$3,400,000 World War II Manhattan Project Relic Added to the Mini Museum Collection
Marking the 75th anniversary of the Manhattan Project and the race to split the atom, collectibles company adds ultra-rare glass to public collection.
FAIRFAX, Va., July 20, 2020 (Newswire.com) - To mark the 75th anniversary of the Manhattan Project and the end of the Second World War, Mini Museum is pleased to announce the addition of an exclusive artifact from the Manhattan Project to its public collections.
The Manhattan Project was the codename for the research and development effort which allowed the United States to rapidly develop a series of atomic breakthroughs during World War II. The project involved over 100,000 workers at more than 30 sites across the United States, including well-known locations such as Oak Ridge, Los Alamos, Trinity, and Hanford.
This rare, complete shield window was once installed in the T Plant (221-T) Plutonium Recovery Building, the first and largest of two production bismuth-phosphate chemical separations plants used to extract plutonium from fuel rods irradiated in the Hanford Site’s reactors. The window measures 54” wide by 6” deep. Comprised of 30% lead-oxide, it weighs 1,700 lb.
During WWII, engineers at Hanford would look through this glass while extracting plutonium for both the Trinity test on July 16, 1945, and the "Fat Man" atomic bomb used over Nagasaki, Japan on August 9, 1945. The windows were purchased from a government surplus auction in the 1980s as the plant was being decommissioned.
After acquiring fragments of the material, Mini Museum featured the glass in its public Fourth Edition collection. A detailed article featured in the hardbound book accompanying the collection has been reproduced on their website. The article, titled “Nothing Would Ever Be the Same”, chronicles the history of the Manhattan Project and personal stories from the scientists who worked on the program and the survivors of the Nagasaki bombing. It features photographs and letters from the National Archives.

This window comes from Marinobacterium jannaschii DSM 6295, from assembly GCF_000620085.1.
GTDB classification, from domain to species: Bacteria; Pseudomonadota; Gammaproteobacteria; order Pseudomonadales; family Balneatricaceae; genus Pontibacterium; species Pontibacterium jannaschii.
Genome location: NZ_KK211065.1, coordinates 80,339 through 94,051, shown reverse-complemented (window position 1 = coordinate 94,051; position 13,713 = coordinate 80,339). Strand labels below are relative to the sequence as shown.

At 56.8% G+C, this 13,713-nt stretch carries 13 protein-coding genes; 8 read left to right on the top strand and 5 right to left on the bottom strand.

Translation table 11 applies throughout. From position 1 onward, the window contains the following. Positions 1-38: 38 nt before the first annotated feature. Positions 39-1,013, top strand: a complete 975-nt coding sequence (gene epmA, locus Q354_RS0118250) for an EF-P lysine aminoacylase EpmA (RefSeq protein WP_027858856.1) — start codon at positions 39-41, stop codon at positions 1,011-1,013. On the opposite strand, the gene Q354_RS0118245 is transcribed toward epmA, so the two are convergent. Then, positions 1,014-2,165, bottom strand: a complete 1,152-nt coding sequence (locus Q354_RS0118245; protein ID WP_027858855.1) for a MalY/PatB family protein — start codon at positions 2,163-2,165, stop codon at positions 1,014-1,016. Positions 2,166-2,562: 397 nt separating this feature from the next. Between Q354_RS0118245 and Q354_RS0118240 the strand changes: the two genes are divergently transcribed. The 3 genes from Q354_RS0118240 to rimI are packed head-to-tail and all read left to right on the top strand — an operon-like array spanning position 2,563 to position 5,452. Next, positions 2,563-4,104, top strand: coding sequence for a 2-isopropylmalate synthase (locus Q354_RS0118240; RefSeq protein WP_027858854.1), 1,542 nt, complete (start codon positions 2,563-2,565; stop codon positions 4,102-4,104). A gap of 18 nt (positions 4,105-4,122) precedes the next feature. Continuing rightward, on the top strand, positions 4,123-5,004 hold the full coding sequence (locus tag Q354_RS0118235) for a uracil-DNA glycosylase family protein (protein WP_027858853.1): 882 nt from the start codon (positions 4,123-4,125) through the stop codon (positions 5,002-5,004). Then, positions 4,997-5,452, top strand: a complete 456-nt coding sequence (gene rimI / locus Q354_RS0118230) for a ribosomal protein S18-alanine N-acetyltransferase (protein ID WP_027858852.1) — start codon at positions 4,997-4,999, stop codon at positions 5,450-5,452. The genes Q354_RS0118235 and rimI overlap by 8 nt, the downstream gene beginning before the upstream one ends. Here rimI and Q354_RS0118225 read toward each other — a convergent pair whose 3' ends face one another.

“The Manhattan Project is among our most challenging specimens, so it is very important to provide historical context,” said Mini Museum Co-Founder, Jamie Grove. “Juxtaposing the technical achievement of the Manhattan Project with the cost in human life in a time of war and the ongoing threat of nuclear annihilation is a deeply emotional issue.”
The company expects to place this unique item with a private collector or with a large, public institution. Smaller fragments of similar windows are also available for purchase on the company’s website at prices ranging from $39 to $1,500.
About Mini Museum
Mini Museum is a global collectibles company focused on sharing a love of science and history with the world. Since 2014, their public collection has grown to encompass hundreds of different topics spanning across billions of years of history. With customers in more than 120 countries, Mini Museum has delivered over 1,000,000 rare objects to collectors, educators, and fans around the world. Learn more about Mini Museum at minimuseum.com.
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Source: Mini Museum